REVIEW: One Last Hug… Bring Tissues

25 Aug
One Last Hug... and Three Smooches

One Last Hug (…and a few smooches)

With tonight being Emmy night, and because I work at the PDC where the post Emmy party-of-all-parties is set to go off, I thought I’d get into HBO-Go’s Emmy Nom category of watchable things over the weekend, and my best choice landed me 10lbs lighter thanks to water elimination by tear ducts.

Seriously.

One Last Hug had me ugly crying less than ONE minute into the 35 minutes of film.

Kids + parents dying + grief camp = SADDEST THING EVER. Of course, there were a few happy moments of resolve at the end, but from start to almost finish was a tear-fest in between.

On a very serious note, however, I’m in love with Camp Erin. Talk about life-changing, honorable and amazing work. The people of Camp Erin all have a special seat reserved for them in the sky for the work they do to help these kid’s grow and thrive amidst the heaviest challenges of their little lives. Kids who’ve lost parents to cancer, suicide and murder (!!!) are all unified through their grieving experience, being encouraged to share their hurt with other kids their own age. Through the comfort of knowing they’re not alone, they find healing and a way to move forward from their individual tragedies, with forgiveness, acceptance and the camaraderie of other kids in their same age group, enduring the same unfair situations.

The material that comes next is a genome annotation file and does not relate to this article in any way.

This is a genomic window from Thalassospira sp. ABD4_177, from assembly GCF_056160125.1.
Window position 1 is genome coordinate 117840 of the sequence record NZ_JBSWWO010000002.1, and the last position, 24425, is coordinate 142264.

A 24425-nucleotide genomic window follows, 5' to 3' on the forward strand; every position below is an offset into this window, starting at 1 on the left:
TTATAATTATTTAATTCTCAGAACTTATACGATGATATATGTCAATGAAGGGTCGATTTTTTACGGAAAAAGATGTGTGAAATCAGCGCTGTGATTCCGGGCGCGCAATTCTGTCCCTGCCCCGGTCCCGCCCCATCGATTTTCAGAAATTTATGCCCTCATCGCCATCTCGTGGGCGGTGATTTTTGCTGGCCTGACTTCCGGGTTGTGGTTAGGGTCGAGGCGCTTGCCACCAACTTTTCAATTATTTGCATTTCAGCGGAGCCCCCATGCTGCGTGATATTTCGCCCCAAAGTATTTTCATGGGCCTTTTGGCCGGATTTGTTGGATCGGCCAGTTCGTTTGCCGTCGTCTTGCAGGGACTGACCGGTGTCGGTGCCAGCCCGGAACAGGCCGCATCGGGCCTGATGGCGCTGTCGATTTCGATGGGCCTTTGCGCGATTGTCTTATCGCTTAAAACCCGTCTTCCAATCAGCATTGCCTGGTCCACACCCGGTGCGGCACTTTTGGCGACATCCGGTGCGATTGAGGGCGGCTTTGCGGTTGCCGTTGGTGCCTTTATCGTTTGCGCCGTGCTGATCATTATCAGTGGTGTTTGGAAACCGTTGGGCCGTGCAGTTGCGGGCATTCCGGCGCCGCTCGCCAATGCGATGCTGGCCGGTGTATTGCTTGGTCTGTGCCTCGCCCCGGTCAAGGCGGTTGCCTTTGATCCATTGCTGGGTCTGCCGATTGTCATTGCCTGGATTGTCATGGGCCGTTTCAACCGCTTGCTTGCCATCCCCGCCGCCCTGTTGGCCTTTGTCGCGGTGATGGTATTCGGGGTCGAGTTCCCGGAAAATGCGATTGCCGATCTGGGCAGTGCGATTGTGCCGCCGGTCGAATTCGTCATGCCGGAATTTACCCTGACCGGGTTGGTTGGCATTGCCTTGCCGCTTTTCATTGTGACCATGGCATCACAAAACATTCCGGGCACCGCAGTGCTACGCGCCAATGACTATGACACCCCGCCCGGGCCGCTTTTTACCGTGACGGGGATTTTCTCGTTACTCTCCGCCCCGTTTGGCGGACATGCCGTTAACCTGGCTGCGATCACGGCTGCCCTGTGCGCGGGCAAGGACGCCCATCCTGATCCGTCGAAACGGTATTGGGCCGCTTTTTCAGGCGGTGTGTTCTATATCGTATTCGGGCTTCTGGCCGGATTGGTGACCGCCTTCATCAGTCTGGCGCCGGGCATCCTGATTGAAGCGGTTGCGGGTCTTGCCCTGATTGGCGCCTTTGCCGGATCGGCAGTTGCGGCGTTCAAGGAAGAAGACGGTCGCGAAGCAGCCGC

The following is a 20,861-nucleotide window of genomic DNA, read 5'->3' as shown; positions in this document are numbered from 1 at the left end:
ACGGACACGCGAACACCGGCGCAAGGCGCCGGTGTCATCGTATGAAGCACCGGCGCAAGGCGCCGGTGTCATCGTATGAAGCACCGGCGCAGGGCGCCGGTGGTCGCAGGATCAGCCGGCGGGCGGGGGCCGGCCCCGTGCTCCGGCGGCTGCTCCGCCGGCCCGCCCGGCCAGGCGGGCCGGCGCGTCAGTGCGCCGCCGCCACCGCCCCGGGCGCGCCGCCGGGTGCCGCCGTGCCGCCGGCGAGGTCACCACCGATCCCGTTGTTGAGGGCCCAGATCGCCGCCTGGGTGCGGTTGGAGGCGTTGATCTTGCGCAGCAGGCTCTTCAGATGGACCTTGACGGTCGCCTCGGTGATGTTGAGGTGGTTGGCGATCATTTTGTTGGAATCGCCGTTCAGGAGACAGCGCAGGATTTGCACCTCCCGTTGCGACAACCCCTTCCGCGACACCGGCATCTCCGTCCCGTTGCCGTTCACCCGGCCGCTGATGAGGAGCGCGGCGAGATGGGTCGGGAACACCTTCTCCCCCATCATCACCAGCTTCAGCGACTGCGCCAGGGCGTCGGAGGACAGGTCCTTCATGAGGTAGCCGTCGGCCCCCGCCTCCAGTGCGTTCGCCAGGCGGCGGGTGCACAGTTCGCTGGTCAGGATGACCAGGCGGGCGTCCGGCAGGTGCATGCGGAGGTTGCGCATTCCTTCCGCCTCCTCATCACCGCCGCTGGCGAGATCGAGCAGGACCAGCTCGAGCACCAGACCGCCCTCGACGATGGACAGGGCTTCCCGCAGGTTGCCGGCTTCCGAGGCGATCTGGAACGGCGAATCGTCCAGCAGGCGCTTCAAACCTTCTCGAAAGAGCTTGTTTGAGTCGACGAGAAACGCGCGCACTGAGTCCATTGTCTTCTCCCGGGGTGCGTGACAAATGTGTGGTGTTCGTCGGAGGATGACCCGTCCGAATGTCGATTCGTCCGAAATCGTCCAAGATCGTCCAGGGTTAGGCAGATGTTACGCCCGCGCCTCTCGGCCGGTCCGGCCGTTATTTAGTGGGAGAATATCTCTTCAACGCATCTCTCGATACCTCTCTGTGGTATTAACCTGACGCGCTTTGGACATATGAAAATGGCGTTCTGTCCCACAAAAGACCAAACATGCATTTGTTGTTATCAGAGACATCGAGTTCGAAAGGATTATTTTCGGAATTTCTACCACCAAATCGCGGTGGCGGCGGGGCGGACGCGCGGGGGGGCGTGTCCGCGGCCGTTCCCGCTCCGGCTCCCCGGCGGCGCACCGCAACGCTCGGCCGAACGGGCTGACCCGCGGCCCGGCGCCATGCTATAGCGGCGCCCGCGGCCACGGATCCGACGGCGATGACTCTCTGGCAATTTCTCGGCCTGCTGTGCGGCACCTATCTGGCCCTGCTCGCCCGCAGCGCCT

Camp Erin, created and funded by The Moyer Foundation, is the largest nationwide network of free bereavement camps for children and teens ages 6-17 who have experienced the death of someone close to them.

A truly brilliant film, this exposure to the healing available to kids suffering from loss, was both enlightening, endearing, and heart wrenching. It made me want to give them all of my money, time and resources. It also educated me on the process of grief for children. And, as a mama, I would want this experience for my own child, should something ever happened to me (or my husband). The thought of a young mind in the process of being shaped by their experiences, having to deal with this type of tragedy before they’re even able to understand the word “death” is crippling, but Camp Erin gives them hope.

I highly recommend this film to anyone who’s looking for something to have their heart moved by. Then, do something to help keep this organization alive and thriving, so kids for years to come can have the same opportunity to have a bright future, regardless of their unfortunate and dark past.

Donate to Camp Erin.

Watch the Camp Erin trailer.

Get involved with Camp Erin.

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